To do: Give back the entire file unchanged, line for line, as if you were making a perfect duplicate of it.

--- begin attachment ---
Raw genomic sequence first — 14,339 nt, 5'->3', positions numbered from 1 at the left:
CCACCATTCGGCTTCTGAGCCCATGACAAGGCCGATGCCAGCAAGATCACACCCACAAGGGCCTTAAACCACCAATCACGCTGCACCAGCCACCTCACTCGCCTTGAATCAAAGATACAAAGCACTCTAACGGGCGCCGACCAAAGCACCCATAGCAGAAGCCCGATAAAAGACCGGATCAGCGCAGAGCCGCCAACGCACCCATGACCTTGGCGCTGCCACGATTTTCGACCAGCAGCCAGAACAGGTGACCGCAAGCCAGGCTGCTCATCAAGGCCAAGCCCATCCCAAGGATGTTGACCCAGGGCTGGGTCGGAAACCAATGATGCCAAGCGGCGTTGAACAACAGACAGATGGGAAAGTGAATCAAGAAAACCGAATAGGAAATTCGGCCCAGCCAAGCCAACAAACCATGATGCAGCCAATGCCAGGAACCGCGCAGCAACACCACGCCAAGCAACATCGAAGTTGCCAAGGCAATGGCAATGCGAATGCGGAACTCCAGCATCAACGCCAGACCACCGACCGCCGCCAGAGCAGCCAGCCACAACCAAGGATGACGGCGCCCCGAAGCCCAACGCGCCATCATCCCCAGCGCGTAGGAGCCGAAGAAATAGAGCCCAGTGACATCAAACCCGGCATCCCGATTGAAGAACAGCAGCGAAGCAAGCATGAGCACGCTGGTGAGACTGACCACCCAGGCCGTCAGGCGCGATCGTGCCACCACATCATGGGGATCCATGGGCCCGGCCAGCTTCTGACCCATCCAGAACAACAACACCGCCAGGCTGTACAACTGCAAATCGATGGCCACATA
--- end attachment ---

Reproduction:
Raw genomic sequence first — 14,339 nt, 5'->3', positions numbered from 1 at the left:
CCACCATTCGGCTTCTGAGCCCATGACAAGGCCGATGCCAGCAAGATCACACCCACAAGGGCCTTAAACCACCAATCACGCTGCACCAGCCACCTCACTCGCCTTGAATCAAAGATACAAAGCACTCTAACGGGCGCCGACCAAAGCACCCATAGCAGAAGCCCGATAAAAGACCGGATCAGCGCAGAGCCGCCAACGCACCCATGACCTTGGCGCTGCCACGATTTTCGACCAGCAGCCAGAACAGGTGACCGCAAGCCAGGCTGCTCATCAAGGCCAAGCCCATCCCAAGGATGTTGACCCAGGGCTGGGTCGGAAACCAATGATGCCAAGCGGCGTTGAACAACAGACAGATGGGAAAGTGAATCAAGAAAACCGAATAGGAAATTCGGCCCAGCCAAGCCAACAAACCATGATGCAGCCAATGCCAGGAACCGCGCAGCAACACCACGCCAAGCAACATCGAAGTTGCCAAGGCAATGGCAATGCGAATGCGGAACTCCAGCATCAACGCCAGACCACCGACCGCCGCCAGAGCAGCCAGCCACAACCAAGGATGACGGCGCCCCGAAGCCCAACGCGCCATCATCCCCAGCGCGTAGGAGCCGAAGAAATAGAGCCCAGTGACATCAAACCCGGCATCCCGATTGAAGAACAGCAGCGAAGCAAGCATGAGCACGCTGGTGAGACTGACCACCCAGGCCGTCAGGCGCGATCGTGCCACCACATCATGGGGATCCATGGGCCCGGCCAGCTTCTGACCCATCCAGAACAACAACACCGCCAGGCTGTACAACTGCAAATCGATGGCCACATA